Kaiser Chiefs: Education, Education, Education & War: A Review

Kaiser Chiefs: Education, Education, Education & War: A Review
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The Kaiser Chief’s fifth album returned this British indie rock band to the top of the UK charts for the second time in seven years, having also enjoyed Top 10 placings with their previous two releases.

A top selling disc perhaps vindicates the band’s decision to carry on following the departure of Nick Hodgson, the now ex-drummer and one of the founding members of the group. His assertion that The Kaiser Chiefs were finished has possibly come back to bite him but, on the other hand, sales and popularity do not not necessarily equate to quality.

Education, Education, Education & War references an old Tony Blair speech and some may opine that this Kaisers’ disc is a relic of his era. Ricky Wilson and co have certainly been among the leading lights of recent indie-pop and could quite easily fill the largest of music venues.

Quite honestly, I don’t see this changing as the album recalls many of the group’s past acclamations. Lead vocalist Wilson’s stint as the-boy-next-door on The Voice UK will also do no harm in bringing new mainstream Saturday night supporters into the band’s “club”.

I guess you could call me one of those as, having listened to the album a couple of times, I enjoy tracks such as Misery Company which delivers an energetic, marching back beat to a commentary on social ills, punctured by a howling screech of a noise.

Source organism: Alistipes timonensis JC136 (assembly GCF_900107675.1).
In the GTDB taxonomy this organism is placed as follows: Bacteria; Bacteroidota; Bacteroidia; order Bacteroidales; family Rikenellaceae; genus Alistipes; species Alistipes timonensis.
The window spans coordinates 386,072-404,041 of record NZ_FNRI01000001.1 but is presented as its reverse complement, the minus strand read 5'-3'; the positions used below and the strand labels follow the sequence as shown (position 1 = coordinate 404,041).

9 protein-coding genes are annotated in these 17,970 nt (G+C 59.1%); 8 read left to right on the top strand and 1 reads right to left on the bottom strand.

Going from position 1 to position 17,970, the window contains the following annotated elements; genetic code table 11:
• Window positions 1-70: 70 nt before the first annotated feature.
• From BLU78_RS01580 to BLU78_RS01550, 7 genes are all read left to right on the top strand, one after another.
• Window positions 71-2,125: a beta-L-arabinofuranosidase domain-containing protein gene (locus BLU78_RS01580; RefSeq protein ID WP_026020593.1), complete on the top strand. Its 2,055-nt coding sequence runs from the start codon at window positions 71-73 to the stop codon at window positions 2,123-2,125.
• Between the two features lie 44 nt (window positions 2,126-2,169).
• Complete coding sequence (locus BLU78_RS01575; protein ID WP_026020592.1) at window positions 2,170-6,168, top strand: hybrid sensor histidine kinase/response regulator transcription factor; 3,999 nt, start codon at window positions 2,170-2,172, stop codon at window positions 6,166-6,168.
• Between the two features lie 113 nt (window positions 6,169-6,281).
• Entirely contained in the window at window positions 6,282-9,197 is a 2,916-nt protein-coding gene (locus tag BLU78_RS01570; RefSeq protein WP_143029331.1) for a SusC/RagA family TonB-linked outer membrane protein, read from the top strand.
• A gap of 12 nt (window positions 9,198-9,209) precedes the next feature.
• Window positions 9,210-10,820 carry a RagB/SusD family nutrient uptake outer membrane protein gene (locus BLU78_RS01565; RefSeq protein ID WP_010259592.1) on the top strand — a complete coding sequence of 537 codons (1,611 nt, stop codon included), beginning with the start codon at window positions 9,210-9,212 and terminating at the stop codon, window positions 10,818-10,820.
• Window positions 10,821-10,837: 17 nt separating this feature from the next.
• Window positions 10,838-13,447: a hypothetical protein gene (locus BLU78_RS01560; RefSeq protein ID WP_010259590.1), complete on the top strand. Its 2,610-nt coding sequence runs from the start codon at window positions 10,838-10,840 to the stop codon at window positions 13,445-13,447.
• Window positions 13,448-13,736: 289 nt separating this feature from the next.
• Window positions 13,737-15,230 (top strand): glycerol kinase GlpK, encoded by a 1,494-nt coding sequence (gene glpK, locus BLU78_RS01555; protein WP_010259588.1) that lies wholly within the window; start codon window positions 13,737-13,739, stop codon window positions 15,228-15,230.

Bows & Arrows seems as if it is a derivative of Misery…, a story of fraternity, with wild drumming from the band’s newest member, Vijay Mistry.

The attitude towards conflict and anti-war sentiment are enhanced by this powerful instrumentation, while Ricky Wilson’s stronger vocals have something to prove. As before, there’s an anthemic, left-wing commentary throughout the material. This may recruit new followers of the Kaisers, but I believe it will also continue to engage those fans who have invested both in the band’s ideals and Brit-Pop sensibilities.

The first single, Coming Home, is very much built around an anthem of a chorus. Something that I can imagine would go down well in a stadium environment. It was a sensible decision to release this one as the lead: it’s radio-friendly and an appropriate aperitif to a highly satisfying album.

As a taster, The Kaiser Chiefs have released a video which contains short clips of each of the ten songs featured on the album.

Intro image by Truk14 (Own work) [CC BY-SA 3.0], via Wikimedia Commons

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Freelance writer and blogger who is stuck in the 1970s, but who enjoys all forms of entertainment, including movies, music and television.

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